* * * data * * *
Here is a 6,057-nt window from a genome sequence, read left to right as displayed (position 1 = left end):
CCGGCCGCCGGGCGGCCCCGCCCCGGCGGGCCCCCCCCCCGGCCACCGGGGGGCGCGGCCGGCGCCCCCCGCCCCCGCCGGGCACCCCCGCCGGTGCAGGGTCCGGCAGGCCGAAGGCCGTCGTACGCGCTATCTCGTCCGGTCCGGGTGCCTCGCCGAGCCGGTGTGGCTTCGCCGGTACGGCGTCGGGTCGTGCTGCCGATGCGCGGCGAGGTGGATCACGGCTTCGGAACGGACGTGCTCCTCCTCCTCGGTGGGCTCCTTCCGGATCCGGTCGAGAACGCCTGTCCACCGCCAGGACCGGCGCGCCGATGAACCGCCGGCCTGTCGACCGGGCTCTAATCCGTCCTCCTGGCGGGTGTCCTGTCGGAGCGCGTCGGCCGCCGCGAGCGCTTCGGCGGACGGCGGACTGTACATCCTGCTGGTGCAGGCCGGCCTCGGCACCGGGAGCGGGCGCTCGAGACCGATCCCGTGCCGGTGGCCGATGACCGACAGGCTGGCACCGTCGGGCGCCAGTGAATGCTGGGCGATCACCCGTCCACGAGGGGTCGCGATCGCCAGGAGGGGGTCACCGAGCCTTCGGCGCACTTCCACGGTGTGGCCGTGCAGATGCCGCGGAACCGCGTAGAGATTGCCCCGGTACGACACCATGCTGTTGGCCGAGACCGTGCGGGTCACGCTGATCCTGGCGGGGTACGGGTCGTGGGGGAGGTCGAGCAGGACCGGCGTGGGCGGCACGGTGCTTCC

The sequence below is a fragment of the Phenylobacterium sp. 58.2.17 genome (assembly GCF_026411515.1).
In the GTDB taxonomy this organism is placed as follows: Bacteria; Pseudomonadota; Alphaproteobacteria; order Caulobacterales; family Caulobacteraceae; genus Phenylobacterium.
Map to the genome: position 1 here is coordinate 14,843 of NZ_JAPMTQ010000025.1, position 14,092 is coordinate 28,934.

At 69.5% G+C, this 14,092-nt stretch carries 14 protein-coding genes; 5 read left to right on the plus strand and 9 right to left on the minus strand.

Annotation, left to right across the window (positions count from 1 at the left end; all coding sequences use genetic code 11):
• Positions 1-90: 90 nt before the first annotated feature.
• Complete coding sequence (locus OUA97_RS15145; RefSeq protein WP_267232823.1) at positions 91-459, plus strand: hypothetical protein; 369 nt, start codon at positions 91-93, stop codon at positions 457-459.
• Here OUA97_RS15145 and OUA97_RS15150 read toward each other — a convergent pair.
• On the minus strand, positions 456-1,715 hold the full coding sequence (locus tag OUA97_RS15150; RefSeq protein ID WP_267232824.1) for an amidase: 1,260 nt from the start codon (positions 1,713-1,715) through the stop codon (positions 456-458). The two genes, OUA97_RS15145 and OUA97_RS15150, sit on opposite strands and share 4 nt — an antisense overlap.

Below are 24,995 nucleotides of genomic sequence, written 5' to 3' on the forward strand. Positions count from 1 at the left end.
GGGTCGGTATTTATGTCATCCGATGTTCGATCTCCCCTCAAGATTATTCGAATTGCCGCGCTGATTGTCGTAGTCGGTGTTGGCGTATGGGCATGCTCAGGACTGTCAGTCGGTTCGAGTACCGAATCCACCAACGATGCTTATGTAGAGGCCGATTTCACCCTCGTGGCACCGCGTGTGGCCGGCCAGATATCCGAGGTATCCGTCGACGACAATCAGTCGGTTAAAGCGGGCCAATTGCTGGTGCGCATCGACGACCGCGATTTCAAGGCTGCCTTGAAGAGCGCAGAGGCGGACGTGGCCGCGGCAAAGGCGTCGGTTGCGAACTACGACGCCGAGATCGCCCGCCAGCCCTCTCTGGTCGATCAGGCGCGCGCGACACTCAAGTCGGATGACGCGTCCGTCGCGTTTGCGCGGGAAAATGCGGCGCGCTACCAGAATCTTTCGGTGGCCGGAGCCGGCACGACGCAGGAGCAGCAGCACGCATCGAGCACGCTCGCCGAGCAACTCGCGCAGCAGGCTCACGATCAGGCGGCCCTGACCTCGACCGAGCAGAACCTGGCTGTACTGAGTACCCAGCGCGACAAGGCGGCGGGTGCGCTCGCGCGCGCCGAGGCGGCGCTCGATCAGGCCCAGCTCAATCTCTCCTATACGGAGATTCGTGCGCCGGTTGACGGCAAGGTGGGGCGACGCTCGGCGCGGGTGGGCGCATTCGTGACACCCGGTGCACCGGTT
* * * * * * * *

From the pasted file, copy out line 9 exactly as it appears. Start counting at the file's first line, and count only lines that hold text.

• Complete coding sequence (locus OUA97_RS15145; RefSeq protein WP_267232823.1) at positions 91-459, plus strand: hypothetical protein; 369 nt, start codon at positions 91-93, stop codon at positions 457-459.